Guitarist Ernest Ranglin is an elder statesman of Jamaican music. A self-styled composer and improviser, he has traveled and collaborated widely during his 80 years. In California last year, he teamed up with three much younger musicians from South Africa, the U.S. and Israel. The four musicians bonded and quickly recorded an album, named for the San Francisco street where they rehearsed: Avila.
Love songs are like the meat and potatoes of most rock and pop music, but sometimes you need something different. For the band Delta Rae from Durham, N.C., inspiration for new material comes from stuff like graveyards and being stuck in the wrong job.
Delta Rae is a six-piece band that includes three siblings: Ian, Eric and Brittany Holljes. Their music is like a kind of modern folklore.
Richard Aoki was known as the "minister of education" for the Berkeley, Calif., chapter of the Black Panther Party.
Credit Nikki Arai / Courtesy of Nancy Park
The Panthers were fundamentally a political party. Here, Panther Chief of Staff David Hilliard calls for a new U.S. Constitution from the steps of the Lincoln Memorial in Washington on June 19, 1970, to guarantee all Americans the rights of life, liberty and the pursuit of happiness — rights they say blacks had been denied.
Bobby Seale, Panther chairman and co-founder, campaigns on a rush-hour bus in Oakland, Calif., on April 13, 1973, to be Oakland's mayor. He lost, coming in a close second place, showing the strength of the party in the city where they formed.
On May 2, 1967, Black Panthers amassed at the Capitol in Sacramento brandishing guns to protest a bill before an Assembly committee restricting the carrying of arms in public. Self-defense was a key part of the Panthers' agenda. This was an early action, a year after their founding.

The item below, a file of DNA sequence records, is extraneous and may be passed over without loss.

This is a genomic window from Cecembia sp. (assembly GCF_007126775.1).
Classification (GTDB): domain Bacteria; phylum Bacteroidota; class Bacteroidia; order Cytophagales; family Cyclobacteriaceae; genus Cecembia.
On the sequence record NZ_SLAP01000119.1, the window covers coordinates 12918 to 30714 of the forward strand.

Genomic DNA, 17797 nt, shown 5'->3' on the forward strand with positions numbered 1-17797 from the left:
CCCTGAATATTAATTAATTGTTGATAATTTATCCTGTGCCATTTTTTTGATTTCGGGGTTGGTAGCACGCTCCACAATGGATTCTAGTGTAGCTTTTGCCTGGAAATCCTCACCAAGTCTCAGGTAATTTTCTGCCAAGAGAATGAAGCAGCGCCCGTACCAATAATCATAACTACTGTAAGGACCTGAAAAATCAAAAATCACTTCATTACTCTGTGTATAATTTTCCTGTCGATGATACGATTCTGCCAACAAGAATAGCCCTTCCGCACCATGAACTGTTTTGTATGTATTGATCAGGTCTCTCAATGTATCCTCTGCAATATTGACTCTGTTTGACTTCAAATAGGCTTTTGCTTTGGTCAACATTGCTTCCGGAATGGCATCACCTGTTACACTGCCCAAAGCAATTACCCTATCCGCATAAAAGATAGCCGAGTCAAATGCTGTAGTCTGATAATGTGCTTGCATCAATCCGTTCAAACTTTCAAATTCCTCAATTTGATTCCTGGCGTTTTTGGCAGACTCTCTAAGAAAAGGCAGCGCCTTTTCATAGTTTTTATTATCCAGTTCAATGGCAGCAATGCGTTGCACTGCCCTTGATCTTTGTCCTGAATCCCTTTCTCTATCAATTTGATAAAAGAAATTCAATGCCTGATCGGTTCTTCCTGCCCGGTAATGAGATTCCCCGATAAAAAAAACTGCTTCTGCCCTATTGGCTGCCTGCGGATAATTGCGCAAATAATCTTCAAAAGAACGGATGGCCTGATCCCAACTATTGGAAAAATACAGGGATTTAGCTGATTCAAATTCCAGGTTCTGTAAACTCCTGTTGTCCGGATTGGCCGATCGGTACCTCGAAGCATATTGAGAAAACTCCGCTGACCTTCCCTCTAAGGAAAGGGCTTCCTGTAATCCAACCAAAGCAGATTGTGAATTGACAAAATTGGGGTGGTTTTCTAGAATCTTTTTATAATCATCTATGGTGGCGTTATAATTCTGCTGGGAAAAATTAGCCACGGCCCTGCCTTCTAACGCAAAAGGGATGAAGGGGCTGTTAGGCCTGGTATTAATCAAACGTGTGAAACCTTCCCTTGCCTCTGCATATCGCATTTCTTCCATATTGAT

Credit Walt Zeboski / AP
Huey Newton co-founded the Black Panther Party for Self-Defense in 1966 in Oakland, Calif., with Bobby Seale. This 1970 photo shows Newton in Philadelphia.
Credit Rusty Kennedy / AP
Black Panther members stage a protest outside the Canadian Consulate in San Francisco on June 27, 1977. The Canadian government detained Huey Newton as he returned from self-imposed exile in Cuba to stand trial for a 1964 murder. He was not convicted.
Credit Jim Palmer / AP
Police display guns and ammunition seized by officers on April 16, 1974, when 14 Black Panther Party members were arrested at the party's precinct headquarters. Bobby Seale called the raid a plot to discredit them, timed to hurt the organization's chances of winning a majority of seats in next year's City Council.
Click on the documents above to read excerpts from Richard Aoki's FBI file.
Credit Courtesy of Seth Rosenfeld
The iconic panther symbol was first used by Eldridge Cleaver as part of a Lowndes County Freedom Organization, a political party organized to represent African-Americans in central Alabama. In the picture is Jesse Favor, a candidate for Lowndes County sheriff in 1966.
Chicago police remove the body of Fred Hampton, leader of the Illinois Black Panther Party, who was slain in a gunbattle with police in Chicago on Dec. 4, 1969, when police tried to search the group's office. Hampton was one of several Black Panthers who were killed in shootouts with police.
Two young men are shown at a May 1, 1970, rally in support of Black Panther Party Chairman Bobby Seale and other Panthers in New Haven, Conn., who were being tried for the murder of a fellow Panther who confessed to being a police informant.
Credit David Fenton / AP
Aoki was an avid firearms collector and military enthusiast. After high school, he joined the Army and later was a reservist.